On January 29, the Vancouver Sun ran an opinion piece by Iglika Ivanova and myself entitled “The Case for Higher Taxes.”
Last Monday (February 4), the Sun ran an opinion piece in response by Andrew Wilkinson (a former deputy minister currently seeking the BC Liberal nomination in Vancouver-Quilchena) entitled “Wave goodbye to skilled labourers.”
Today, the Sun ran the following letter in response by me:
Andrew Wilkinson’s February 4 op-ed takes issue with our recent report “Progressive Tax Options for BC.” He claims the tax increases we model would harm the economy and result in wealthy people fleeing the province.
I will grant Mr. Wilkinson this: It does bother me that the late great George Harrison likely had different views on taxes that I do (Gerard Depardieu not so much). But let’s make tax policy based on evidence and not anecdote.
Our CCPA report offers up a host of reform ideas, and models 16 scenarios for raising provincial income taxes in an equitable manner. Notably though, even under the “highest tax” scenario we model, BC income taxes would remain the lowest or second lowest in Canada for everyone with an income up $120,000. Indeed, right up to individuals with taxable income of $150,000, all the tax options we model generate income tax increases of 2% or less of income.
If Mr. Wilkinson thinks that is too much to ask he is welcome to his opinion. But to suggest such options would have significant economic consequences or result in skilled labourers leaving the province is far-fetched.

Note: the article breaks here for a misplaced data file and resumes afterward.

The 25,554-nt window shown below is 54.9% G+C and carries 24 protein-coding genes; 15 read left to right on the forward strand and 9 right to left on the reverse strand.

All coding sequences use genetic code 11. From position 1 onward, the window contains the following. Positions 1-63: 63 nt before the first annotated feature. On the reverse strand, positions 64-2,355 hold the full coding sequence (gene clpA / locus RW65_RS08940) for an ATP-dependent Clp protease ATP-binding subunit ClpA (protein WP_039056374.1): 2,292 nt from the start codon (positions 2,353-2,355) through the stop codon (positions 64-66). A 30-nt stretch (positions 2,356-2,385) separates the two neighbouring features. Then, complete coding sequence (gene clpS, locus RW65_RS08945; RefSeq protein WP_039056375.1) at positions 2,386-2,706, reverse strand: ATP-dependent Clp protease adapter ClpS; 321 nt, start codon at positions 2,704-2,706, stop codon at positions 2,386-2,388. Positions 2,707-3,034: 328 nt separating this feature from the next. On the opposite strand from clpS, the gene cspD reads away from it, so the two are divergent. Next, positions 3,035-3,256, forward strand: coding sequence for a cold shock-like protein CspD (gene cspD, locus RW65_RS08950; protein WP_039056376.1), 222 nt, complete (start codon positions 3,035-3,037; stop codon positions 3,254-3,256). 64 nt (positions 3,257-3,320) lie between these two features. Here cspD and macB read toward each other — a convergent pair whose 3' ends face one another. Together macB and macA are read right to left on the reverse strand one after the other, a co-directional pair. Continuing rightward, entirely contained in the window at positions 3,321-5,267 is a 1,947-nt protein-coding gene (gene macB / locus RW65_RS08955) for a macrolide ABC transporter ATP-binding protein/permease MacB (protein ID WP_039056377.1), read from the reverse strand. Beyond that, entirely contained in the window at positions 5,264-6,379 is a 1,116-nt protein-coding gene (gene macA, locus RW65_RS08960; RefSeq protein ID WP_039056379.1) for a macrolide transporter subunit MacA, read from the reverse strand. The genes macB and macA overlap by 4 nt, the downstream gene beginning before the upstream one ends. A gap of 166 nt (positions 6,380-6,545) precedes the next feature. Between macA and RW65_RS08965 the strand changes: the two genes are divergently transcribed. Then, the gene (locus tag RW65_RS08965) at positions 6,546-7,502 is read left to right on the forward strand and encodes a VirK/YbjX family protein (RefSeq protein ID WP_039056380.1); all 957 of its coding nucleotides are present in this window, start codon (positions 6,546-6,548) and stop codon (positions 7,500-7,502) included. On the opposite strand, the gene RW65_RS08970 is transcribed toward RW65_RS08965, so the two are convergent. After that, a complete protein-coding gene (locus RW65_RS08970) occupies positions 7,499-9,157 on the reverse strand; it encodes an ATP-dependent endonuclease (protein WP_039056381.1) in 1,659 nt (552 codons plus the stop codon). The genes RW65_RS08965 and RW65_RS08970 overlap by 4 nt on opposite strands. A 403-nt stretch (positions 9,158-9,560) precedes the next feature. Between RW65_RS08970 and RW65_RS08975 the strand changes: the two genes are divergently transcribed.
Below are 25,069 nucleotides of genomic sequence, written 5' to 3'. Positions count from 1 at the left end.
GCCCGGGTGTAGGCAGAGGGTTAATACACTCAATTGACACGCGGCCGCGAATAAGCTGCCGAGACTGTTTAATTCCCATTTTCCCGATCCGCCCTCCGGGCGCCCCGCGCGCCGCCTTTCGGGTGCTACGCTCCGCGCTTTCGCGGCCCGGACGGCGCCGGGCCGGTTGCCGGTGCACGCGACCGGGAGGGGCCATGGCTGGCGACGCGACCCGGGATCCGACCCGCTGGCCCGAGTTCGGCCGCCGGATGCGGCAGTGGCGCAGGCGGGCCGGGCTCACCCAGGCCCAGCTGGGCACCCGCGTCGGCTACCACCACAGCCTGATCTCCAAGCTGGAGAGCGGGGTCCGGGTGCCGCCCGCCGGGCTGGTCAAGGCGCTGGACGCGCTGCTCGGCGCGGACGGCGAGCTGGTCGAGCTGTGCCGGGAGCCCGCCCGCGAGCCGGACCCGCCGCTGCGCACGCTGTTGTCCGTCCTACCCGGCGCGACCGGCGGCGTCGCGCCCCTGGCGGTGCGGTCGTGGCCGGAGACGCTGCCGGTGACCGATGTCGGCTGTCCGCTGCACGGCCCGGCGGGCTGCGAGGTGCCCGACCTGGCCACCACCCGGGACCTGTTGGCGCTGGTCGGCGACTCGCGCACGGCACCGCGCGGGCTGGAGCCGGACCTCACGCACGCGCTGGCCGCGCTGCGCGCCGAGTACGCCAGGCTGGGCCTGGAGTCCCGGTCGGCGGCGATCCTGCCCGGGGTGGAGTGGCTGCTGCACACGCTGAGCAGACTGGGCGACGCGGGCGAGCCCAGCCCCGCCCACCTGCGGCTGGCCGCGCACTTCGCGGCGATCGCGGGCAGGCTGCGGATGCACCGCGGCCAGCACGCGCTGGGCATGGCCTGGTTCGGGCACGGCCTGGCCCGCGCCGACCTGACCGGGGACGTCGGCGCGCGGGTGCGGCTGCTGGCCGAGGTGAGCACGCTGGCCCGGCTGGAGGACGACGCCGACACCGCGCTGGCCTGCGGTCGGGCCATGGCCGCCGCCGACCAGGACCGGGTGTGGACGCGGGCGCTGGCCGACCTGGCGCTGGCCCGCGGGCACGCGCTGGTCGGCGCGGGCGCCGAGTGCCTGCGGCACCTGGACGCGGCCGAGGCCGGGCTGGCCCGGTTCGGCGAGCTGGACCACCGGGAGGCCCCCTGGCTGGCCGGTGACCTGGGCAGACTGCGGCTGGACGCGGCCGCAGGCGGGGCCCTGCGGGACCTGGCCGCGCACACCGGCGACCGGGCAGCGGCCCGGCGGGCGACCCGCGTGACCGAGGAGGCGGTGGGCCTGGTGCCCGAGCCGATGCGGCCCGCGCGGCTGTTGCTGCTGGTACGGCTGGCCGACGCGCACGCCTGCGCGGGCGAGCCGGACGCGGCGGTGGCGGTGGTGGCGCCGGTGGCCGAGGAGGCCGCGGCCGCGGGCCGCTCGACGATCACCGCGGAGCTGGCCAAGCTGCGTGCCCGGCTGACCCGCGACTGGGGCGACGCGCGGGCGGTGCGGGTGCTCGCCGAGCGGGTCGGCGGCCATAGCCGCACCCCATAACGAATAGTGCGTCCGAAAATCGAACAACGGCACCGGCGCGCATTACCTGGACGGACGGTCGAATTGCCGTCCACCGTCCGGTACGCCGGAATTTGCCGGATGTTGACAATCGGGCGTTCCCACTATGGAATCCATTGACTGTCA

BC Director, Canadian Centre for Policy Alternatives
The Sun also published a great letter from Ian Boyko of the Canadian Federation of Students:
Andrew Wilkinson is woefully misguided in asserting that young skilled workers are opposed to paying more income tax in British Columbia.
Unlike the Canadian Centre for Policy Alternatives’ (CCPA) study that he refutes, Wilkinson doesn’t rely on data, but rather on anecdotes from the 1960s, and his own ideology, to measure the opinions of young skilled workers. The fact is young people want to work where there is a good standard of living with public services on which their families can rely.
Graduates seek accessible child care, good public schools and comprehensive public transit.
A decade of tuition fee increases under the B.C. Liberals, record high student debt and policies that emaciate public services are precisely how we keep taxes in B.C. artificially low.
The good news is that there is room to grow the tax base to improve public services. The CCPA’s research shows that the majority of British Columbians, especially young people, are ready for that conversation.
IAN BOYKO, Research and communications officer, Canadian Federation of Students-BC